If it seems like every day there is news of a malicious Android app being removed from the Google Play Store, your assumption is actually wrong.
It’s closer to 2,000 apps per day.
Google removed 700,000 malicious apps from the Google Play Store in 2017, according to Android product manager Andrew Ahn. That number represents a 70 percent increase over the previous year due in part to the increasing role of machine learning in detecting malware.
“Not only did we remove more bad apps, we were able to identify and action against them earlier,” Ahn wrote. “99 percent of apps with abusive contents were identified and rejected before anyone could install them.”
Despite the increase in removals, the operating system’s security tool, Android Play Protect, earned mediocre marks in tests against rivals.
Android is by far the most popular mobile operating system in world, commanding well over 80 percent of the market share for mobile phones. That naturally leads to the software being a big target.
“Definitely some things slip past Google once in a while,” Christoph Hebeisen, an Android security researcher at Lookout, told CyberScoop earlier this month. “That said, I suspect it’s a tiny percentage of what’s actually thrown at them by malware developers. I think it’s just the sheer mass that something once in a while slips past.”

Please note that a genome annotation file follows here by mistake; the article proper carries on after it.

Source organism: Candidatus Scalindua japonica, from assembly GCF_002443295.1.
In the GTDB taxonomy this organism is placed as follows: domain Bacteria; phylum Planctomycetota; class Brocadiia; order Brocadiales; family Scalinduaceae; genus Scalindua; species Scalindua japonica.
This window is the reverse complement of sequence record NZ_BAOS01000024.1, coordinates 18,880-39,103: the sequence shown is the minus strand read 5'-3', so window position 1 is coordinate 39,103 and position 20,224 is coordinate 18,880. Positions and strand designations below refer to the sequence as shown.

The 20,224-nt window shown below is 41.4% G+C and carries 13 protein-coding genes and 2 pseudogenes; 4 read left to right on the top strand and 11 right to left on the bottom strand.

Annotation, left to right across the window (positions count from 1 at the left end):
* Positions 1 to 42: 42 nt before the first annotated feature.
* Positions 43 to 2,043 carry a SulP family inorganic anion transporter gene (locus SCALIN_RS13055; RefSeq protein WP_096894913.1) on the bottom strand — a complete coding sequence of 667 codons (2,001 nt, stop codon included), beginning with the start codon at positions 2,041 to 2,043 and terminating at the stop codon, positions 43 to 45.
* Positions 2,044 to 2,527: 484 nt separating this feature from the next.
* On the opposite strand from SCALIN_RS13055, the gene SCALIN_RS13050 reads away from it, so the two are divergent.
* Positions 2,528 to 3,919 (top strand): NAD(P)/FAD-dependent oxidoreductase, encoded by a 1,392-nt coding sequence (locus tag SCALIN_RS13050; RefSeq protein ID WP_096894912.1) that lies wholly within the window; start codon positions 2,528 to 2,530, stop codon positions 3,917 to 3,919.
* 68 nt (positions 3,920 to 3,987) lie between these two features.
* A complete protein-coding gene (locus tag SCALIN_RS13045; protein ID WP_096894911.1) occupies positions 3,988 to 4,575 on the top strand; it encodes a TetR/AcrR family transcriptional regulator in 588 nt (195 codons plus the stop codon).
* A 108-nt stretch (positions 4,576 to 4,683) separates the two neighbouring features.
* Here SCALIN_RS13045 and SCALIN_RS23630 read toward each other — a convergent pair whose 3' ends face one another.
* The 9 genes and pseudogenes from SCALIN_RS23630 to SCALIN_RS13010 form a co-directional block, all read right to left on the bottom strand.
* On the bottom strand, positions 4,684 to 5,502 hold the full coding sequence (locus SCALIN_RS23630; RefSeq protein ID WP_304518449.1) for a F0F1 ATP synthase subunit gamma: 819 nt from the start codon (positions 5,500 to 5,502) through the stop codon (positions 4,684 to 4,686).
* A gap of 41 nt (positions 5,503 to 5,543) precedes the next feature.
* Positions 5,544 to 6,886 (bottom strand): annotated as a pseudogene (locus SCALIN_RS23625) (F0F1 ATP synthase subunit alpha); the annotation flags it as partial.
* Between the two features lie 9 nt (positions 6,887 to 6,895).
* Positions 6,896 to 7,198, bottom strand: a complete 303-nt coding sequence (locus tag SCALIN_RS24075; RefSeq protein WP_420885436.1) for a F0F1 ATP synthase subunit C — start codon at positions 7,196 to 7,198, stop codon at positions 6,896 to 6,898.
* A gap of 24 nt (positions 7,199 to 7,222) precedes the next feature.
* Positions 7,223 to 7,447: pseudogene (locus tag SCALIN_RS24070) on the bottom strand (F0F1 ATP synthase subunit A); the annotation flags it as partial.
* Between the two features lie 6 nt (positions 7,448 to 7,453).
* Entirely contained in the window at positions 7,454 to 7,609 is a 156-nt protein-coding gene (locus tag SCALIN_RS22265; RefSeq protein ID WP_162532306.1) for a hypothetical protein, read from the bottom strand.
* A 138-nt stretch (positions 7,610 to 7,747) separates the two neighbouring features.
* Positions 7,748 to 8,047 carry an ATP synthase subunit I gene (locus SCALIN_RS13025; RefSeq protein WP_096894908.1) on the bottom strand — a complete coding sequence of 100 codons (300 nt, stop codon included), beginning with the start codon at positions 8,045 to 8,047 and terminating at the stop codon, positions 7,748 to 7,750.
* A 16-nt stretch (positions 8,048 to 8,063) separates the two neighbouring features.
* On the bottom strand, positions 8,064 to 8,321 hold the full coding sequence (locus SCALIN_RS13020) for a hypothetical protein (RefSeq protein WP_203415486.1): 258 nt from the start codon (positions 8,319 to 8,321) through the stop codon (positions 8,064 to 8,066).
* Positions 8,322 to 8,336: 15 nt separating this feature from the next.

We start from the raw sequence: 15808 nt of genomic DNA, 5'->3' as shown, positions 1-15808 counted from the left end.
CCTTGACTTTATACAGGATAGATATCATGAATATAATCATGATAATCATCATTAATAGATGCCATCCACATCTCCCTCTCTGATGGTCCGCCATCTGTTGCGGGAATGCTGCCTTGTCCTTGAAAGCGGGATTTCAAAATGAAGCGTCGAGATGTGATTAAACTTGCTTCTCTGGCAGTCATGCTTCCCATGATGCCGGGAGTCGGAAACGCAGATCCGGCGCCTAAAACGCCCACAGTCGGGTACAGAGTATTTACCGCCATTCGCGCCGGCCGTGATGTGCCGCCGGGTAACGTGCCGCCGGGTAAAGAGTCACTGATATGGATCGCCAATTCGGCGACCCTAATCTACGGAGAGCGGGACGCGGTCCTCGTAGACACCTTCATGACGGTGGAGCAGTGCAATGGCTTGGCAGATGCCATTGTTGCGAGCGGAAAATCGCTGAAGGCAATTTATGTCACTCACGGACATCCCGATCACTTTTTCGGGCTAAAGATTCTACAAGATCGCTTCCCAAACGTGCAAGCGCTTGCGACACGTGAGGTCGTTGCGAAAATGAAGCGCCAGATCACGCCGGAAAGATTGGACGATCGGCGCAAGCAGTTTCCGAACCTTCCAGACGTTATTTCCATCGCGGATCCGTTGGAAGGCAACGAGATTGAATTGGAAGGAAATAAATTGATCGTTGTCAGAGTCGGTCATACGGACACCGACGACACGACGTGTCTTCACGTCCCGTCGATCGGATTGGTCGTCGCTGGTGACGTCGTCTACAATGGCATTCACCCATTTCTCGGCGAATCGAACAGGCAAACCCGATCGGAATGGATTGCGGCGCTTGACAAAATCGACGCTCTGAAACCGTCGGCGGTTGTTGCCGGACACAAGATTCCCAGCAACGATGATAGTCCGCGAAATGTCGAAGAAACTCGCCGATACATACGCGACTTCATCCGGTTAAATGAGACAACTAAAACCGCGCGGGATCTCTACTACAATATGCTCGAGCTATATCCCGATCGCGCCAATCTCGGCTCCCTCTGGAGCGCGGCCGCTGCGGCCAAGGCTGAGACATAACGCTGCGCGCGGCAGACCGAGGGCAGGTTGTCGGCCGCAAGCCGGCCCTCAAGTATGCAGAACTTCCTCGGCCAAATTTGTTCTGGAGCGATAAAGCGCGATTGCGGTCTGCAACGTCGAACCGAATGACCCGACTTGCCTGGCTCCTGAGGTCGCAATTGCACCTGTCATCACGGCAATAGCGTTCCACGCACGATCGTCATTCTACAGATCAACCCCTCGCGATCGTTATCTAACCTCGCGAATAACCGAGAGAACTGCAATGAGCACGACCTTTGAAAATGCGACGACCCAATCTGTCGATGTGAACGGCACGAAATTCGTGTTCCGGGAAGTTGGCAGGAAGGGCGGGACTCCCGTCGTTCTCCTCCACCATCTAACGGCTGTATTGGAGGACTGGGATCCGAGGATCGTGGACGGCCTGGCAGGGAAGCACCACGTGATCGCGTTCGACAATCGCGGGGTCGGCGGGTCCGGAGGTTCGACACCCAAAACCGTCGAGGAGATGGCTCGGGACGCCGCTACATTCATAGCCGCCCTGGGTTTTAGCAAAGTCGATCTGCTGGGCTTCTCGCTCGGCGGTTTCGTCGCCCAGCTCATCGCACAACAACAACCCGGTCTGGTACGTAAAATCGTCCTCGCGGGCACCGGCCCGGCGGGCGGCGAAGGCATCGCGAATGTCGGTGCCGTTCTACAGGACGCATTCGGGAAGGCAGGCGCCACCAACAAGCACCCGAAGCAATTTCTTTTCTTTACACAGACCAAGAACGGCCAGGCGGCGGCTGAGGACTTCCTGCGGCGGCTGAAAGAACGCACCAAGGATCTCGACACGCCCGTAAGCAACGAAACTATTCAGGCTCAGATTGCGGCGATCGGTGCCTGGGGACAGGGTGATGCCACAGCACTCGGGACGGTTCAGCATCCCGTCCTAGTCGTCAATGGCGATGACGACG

The majority of removals were malicious copycats of popular apps. That phenomenon reached its apex late last year when a fake WhatsApp was downloaded over 1 million times by Android users. This happens all the time and lures millions of users into mistakenly downloading malware from sources they thought they could trust.
Abusive apps were also removed in great numbers. Apps containing pornography, violence, hate and other illegal activities made up the second largest group of removals, totaling in the hundreds of thousands by the end of the year.
Malicious apps, called Potentially Harmful Applications (PHA) by Google, were “small in volume” but represent one of the most direct threats to Android security.
“Finding these bad apps is non-trivial as the malicious developers go the extra mile to make their app look as legitimate as possible, but with the launch of Google Play Protect in 2017, the annual PHA install rates on Google Play was reduced by 50 percent year over year,” Ahn wrote.
Some of 2017’s greatest malware hits include malicious adware getting 1.5 million downloads on the Play Store, the BankBot banking trojan stubbornly lurking in Google Play Store apps and a massive ad fraud operation from a South Korean company involving dozens of Play Store apps.